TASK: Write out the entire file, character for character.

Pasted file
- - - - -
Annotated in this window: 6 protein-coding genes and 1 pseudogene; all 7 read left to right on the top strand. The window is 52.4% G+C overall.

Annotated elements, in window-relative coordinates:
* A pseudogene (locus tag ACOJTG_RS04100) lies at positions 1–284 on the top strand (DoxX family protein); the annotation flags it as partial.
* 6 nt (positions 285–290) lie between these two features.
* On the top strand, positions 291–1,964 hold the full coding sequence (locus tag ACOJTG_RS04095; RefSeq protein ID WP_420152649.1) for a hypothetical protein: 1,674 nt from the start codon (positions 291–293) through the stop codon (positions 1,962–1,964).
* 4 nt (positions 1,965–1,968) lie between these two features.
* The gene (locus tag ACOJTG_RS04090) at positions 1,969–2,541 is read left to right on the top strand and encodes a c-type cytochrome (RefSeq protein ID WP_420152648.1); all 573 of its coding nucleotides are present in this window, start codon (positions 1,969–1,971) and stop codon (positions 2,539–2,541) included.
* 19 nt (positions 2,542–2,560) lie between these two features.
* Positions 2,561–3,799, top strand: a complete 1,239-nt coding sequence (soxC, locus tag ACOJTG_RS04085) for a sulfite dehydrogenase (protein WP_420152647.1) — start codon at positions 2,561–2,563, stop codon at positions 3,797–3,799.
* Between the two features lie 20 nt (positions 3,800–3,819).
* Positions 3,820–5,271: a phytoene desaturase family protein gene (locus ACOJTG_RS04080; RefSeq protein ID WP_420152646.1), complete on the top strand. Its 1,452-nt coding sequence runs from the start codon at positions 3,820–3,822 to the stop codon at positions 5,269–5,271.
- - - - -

Annotated in this window: 6 protein-coding genes and 1 pseudogene; all 7 read left to right on the top strand. The window is 52.4% G+C overall.

Annotated elements, in window-relative coordinates:
* A pseudogene (locus tag ACOJTG_RS04100) lies at positions 1–284 on the top strand (DoxX family protein); the annotation flags it as partial.
* 6 nt (positions 285–290) lie between these two features.
* On the top strand, positions 291–1,964 hold the full coding sequence (locus tag ACOJTG_RS04095; RefSeq protein ID WP_420152649.1) for a hypothetical protein: 1,674 nt from the start codon (positions 291–293) through the stop codon (positions 1,962–1,964).
* 4 nt (positions 1,965–1,968) lie between these two features.
* The gene (locus tag ACOJTG_RS04090) at positions 1,969–2,541 is read left to right on the top strand and encodes a c-type cytochrome (RefSeq protein ID WP_420152648.1); all 573 of its coding nucleotides are present in this window, start codon (positions 1,969–1,971) and stop codon (positions 2,539–2,541) included.
* 19 nt (positions 2,542–2,560) lie between these two features.
* Positions 2,561–3,799, top strand: a complete 1,239-nt coding sequence (soxC, locus tag ACOJTG_RS04085) for a sulfite dehydrogenase (protein WP_420152647.1) — start codon at positions 2,561–2,563, stop codon at positions 3,797–3,799.
* Between the two features lie 20 nt (positions 3,800–3,819).
* Positions 3,820–5,271: a phytoene desaturase family protein gene (locus ACOJTG_RS04080; RefSeq protein ID WP_420152646.1), complete on the top strand. Its 1,452-nt coding sequence runs from the start codon at positions 3,820–3,822 to the stop codon at positions 5,269–5,271.